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Chrome

Submission + - Opera switching to WebKit rendering engine (opera.com)

Z80xxc! writes: The creators of Opera announced today that the browser now has over 300 million users — and will therefore be switching to webkit.

To provide a leading browser on Android and iOS, this year Opera will make a gradual transition to the WebKit engine, as well as Chromium, for most of its upcoming versions of browsers for smartphones and computers.

With Opera moving to webkit, there will now be only three major web rendering engines: IE's Trident, Mozilla's Gecko, and WebKit — used by Google Chrome and Apple Safari already. What will this mean for the future of compatibility and web standards?

Submission + - UK Government - "Pay a £20 fee to acquit yourself of file-sharing (maybe)" (bbc.co.uk)

Dr_Barnowl writes: The BBC reports that the UK government plans to introduce a £20 fee if you wish to appeal against an allegation of copyright infringement, within 20 days of your accusation. Note that this doesn't guarantee acquittal, as only "excuses" covered in the Digital Economy Act will be valid even for consideration. This scheme could be in place as early as 2014, so John Smith, General Secretary of the Musicians' Union says "We urge ISPs to begin building their systems now and to work constructively with rights holders, Ofcom and government to get notice-sending up and running as soon as possible,". What are the thoughts of Slashdot?
Piracy

Submission + - In the UK, people accused of piracy may have to pay £20 just to refute! (bbc.co.uk)

An anonymous reader writes: The BBC is carrying a story which reports that under the revised Digital Millenium Rights proposal, people accused of piracy will have to pay £20 to refute the accusation... thin end of the wedge? Britain had for many years upheld a principal of innocent until proven guilty.
Piracy

Submission + - Suspected internet pirates will have 20 working days to appeal (bbc.co.uk)

Dupple writes: Suspected internet pirates will have 20 working days to appeal against allegations of copyright infringement and must pay £20 to do so, according to revised plans to enforce the UK's Digital Economy Act.

The details are contained in secondary legislation presented to Parliament and a draft code published by Ofcom.

Submission + - Kickstarting a Free Textbook (kickstarter.com)

Dr. Evil writes: Back in the day, I had a prof who wrote a text on Optics and sold photocopy editions for $5. We got cheap books and he got feedback to improve them. A friend of a friend is now doing the same for his philosophy students, except he's using Kickstarter to fund the book and offer digital editions free. Is this common? Are other professors doing this? He writes:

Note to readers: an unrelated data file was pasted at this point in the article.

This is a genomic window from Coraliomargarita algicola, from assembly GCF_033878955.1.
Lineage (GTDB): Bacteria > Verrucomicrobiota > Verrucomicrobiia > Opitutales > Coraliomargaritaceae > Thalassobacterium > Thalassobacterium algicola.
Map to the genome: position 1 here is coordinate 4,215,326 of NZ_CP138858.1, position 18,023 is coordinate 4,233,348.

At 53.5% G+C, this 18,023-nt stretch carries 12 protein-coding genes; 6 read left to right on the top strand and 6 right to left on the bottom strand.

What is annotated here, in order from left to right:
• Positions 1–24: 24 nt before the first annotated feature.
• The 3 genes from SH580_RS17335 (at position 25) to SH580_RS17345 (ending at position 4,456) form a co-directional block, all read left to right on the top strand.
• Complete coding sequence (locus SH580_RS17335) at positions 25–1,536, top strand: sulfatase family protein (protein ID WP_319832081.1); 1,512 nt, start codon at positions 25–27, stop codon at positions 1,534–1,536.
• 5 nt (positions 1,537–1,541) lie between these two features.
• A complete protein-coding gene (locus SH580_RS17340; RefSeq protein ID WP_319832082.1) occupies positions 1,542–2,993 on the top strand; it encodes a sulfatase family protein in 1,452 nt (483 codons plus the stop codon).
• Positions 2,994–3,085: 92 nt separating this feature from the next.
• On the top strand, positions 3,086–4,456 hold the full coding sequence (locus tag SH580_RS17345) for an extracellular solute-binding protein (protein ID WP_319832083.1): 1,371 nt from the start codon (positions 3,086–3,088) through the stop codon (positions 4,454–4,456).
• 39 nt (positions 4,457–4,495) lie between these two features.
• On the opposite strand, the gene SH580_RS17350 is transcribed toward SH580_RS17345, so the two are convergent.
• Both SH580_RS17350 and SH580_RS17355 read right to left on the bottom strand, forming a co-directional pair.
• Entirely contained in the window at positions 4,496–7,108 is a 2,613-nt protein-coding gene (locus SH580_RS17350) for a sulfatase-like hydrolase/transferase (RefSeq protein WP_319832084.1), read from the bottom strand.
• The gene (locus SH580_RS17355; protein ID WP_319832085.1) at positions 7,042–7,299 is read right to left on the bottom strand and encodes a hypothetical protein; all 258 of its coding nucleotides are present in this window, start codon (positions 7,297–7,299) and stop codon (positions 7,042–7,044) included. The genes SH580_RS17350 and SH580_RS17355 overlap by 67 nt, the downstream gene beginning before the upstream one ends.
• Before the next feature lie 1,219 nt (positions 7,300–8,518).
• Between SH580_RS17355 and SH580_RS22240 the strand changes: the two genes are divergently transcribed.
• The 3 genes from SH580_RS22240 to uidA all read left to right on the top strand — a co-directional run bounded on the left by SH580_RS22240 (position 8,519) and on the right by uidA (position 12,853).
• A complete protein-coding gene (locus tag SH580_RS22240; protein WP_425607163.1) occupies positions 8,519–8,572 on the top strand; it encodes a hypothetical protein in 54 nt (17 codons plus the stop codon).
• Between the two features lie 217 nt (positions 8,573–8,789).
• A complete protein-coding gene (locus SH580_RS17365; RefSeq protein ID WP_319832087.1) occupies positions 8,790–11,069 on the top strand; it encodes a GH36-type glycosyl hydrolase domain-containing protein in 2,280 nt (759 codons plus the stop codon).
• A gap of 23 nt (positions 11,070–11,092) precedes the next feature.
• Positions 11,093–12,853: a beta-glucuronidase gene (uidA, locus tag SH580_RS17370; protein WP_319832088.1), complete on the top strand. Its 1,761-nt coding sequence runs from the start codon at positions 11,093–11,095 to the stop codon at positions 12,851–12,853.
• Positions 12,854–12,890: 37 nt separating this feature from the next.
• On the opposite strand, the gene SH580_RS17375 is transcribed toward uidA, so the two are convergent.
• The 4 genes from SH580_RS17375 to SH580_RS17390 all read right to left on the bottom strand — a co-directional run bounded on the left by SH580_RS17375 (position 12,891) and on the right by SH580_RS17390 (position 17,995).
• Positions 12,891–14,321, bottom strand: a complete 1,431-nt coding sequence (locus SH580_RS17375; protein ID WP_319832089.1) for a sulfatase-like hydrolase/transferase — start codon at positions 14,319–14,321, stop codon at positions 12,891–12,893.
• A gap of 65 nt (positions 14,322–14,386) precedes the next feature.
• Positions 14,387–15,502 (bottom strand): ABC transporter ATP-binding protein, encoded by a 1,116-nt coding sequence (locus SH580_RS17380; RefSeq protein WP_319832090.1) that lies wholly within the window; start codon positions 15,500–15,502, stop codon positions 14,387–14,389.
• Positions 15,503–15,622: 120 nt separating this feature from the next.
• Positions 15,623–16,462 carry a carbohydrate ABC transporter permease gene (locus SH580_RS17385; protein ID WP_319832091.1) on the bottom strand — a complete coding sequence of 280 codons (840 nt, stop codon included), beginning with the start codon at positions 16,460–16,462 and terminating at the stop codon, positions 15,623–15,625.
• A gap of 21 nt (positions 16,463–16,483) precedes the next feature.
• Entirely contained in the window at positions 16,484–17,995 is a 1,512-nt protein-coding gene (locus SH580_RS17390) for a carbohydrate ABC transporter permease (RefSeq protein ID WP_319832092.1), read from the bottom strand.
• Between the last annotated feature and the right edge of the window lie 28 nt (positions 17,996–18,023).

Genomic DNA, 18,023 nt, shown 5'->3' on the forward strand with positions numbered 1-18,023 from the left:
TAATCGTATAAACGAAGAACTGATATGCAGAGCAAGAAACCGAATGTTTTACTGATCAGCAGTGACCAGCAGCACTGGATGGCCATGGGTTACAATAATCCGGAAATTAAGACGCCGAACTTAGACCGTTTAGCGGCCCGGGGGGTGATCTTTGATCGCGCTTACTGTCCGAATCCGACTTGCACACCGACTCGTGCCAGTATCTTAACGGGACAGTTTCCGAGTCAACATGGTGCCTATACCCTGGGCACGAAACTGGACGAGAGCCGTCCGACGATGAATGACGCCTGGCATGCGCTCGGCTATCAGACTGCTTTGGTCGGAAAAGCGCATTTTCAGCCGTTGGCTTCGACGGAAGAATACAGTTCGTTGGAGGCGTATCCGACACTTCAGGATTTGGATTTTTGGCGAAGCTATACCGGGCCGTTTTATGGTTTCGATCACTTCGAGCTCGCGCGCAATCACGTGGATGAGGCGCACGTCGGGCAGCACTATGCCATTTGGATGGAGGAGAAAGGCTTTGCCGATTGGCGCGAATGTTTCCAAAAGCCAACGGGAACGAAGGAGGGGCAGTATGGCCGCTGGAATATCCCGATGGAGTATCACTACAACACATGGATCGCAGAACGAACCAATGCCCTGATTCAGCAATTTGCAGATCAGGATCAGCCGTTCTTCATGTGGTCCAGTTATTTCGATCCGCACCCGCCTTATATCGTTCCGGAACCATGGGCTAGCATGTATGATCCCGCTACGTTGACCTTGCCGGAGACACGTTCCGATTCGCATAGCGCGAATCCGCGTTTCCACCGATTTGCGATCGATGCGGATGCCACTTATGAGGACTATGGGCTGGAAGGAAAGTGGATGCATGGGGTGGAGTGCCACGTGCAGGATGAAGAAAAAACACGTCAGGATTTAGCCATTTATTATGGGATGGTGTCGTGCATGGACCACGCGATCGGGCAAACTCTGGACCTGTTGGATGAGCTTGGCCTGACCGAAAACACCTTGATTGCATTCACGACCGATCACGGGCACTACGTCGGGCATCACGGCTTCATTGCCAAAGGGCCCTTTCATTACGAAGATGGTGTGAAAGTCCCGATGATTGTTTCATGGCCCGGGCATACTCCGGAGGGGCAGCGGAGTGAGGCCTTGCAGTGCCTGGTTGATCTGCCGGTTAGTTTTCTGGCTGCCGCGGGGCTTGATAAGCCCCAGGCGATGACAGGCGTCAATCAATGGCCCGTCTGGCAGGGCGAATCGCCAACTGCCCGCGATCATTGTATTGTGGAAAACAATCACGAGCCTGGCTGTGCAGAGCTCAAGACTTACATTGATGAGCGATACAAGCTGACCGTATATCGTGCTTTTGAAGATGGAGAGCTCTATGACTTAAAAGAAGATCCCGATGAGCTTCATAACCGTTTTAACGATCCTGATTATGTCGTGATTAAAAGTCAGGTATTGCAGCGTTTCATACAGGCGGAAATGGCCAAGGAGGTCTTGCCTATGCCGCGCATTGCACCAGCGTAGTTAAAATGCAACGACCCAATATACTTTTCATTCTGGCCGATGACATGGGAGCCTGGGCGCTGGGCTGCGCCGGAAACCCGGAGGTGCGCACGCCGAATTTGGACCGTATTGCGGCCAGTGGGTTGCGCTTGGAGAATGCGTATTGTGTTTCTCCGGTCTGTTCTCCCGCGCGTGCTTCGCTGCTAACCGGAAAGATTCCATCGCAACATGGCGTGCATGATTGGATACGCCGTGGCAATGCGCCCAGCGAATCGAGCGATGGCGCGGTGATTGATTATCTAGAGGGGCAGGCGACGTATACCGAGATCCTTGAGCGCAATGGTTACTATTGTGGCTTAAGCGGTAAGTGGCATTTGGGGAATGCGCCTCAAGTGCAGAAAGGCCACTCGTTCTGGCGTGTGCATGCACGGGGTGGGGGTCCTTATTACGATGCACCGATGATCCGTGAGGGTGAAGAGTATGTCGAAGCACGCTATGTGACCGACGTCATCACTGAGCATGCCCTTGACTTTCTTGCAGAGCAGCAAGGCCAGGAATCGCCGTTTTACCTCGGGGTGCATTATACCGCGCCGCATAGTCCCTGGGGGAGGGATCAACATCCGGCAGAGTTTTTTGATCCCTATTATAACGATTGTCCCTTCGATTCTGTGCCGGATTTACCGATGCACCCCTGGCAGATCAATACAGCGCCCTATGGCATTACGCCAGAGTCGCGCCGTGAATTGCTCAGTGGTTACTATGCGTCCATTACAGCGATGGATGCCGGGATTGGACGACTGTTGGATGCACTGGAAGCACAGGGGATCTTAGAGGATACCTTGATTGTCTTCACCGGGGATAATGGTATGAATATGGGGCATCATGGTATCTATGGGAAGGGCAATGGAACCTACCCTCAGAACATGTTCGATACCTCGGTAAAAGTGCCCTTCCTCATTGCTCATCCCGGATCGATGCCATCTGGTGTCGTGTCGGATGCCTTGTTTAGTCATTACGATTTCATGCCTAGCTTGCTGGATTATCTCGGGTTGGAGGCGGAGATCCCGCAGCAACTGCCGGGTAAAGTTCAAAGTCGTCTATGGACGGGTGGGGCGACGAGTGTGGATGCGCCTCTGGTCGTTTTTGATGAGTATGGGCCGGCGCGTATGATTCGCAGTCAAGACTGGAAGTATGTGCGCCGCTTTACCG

If you took a course in philosophy or critical thinking at college or university, you paid an average of $70 for your textbook. I think that's too much, especially for students who have to choose between food and the rent, two or three times a year, like a lot of my students. Yet the cost of these books never goes down, because students are a captive market.

So, I've been writing my own textbook, so that my students don't have to buy one. I'd like to expand and improve it and then make it available to the whole world, for free.

This Kickstarter campaign will allow me to bring in more contributors, get more research resources, and hire designers and artists and translators, so that we can put together a very high quality teaching tool, and make it available to every student in the world.


AMD

Submission + - AMD detonates Trinity: Behold Bulldozer's second coming (extremetech.com) 1

MrSeb writes: "It’s been a turbulent 12 months for AMD. Since the company launched Llano, its first mainstream “Fusion” part, it has replaced its CEO, brought in multiple new executives, debuted a disappointing architecture, delayed its next-generation Brazos parts by a full year, and outlined a comprehensive vision of the future that de-emphasizes cutting-edge process node transitions in favor of re-useable IP blocks that can be shared between multiple SoCs (system-on-a-chip). When it launched last year, Bulldozer ran hot, scaled poorly, and was less efficient than its predecessor. When it came to building Llano’s successor, AMD clearly had its work cut out for it. How does Trinity do, then? Well, on the GPU side it comfortably holds its own against Intel's Ivy Bridge HD-4000, but the Piledriver CPU still doesn't come close to Sandy Bridge, let alone Ivy Bridge. But really, Trinity was never intended to compete directly with Ivy Bridge. AMD’s goal with Trinity is to position the CPU as a successor to Llano, a further fulfillment of the company’s “Fusion” vision, and as an anchor in the popular $400-$700 segment. Based on what we’ve seen today, and a few educated guesses, it’s got a fair chance of pulling it off — short term."

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